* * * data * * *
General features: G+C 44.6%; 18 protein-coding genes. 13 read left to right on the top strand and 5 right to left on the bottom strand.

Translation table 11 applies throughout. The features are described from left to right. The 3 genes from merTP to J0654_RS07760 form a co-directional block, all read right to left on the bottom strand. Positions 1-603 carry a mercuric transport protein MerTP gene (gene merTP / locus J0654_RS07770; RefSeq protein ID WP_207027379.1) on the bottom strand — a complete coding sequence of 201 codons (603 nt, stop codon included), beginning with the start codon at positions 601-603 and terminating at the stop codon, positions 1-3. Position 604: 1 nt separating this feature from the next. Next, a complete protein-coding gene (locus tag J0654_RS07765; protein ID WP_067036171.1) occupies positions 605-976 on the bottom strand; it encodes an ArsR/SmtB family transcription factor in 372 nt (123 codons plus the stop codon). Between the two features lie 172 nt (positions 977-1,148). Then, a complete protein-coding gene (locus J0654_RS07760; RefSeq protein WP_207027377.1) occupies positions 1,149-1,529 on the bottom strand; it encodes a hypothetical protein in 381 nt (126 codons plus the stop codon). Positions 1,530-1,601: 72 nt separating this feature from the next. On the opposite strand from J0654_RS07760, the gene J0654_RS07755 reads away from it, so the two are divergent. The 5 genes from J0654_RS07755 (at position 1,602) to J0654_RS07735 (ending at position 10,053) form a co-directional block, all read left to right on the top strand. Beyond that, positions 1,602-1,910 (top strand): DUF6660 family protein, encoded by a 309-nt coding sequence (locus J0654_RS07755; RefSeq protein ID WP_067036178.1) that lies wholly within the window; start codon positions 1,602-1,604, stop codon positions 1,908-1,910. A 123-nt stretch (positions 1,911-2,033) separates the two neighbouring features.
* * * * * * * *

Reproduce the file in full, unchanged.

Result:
General features: G+C 44.6%; 18 protein-coding genes. 13 read left to right on the top strand and 5 right to left on the bottom strand.

Translation table 11 applies throughout. The features are described from left to right. The 3 genes from merTP to J0654_RS07760 form a co-directional block, all read right to left on the bottom strand. Positions 1-603 carry a mercuric transport protein MerTP gene (gene merTP / locus J0654_RS07770; RefSeq protein ID WP_207027379.1) on the bottom strand — a complete coding sequence of 201 codons (603 nt, stop codon included), beginning with the start codon at positions 601-603 and terminating at the stop codon, positions 1-3. Position 604: 1 nt separating this feature from the next. Next, a complete protein-coding gene (locus tag J0654_RS07765; protein ID WP_067036171.1) occupies positions 605-976 on the bottom strand; it encodes an ArsR/SmtB family transcription factor in 372 nt (123 codons plus the stop codon). Between the two features lie 172 nt (positions 977-1,148). Then, a complete protein-coding gene (locus J0654_RS07760; RefSeq protein WP_207027377.1) occupies positions 1,149-1,529 on the bottom strand; it encodes a hypothetical protein in 381 nt (126 codons plus the stop codon). Positions 1,530-1,601: 72 nt separating this feature from the next. On the opposite strand from J0654_RS07760, the gene J0654_RS07755 reads away from it, so the two are divergent. The 5 genes from J0654_RS07755 (at position 1,602) to J0654_RS07735 (ending at position 10,053) form a co-directional block, all read left to right on the top strand. Beyond that, positions 1,602-1,910 (top strand): DUF6660 family protein, encoded by a 309-nt coding sequence (locus J0654_RS07755; RefSeq protein ID WP_067036178.1) that lies wholly within the window; start codon positions 1,602-1,604, stop codon positions 1,908-1,910. A 123-nt stretch (positions 1,911-2,033) separates the two neighbouring features.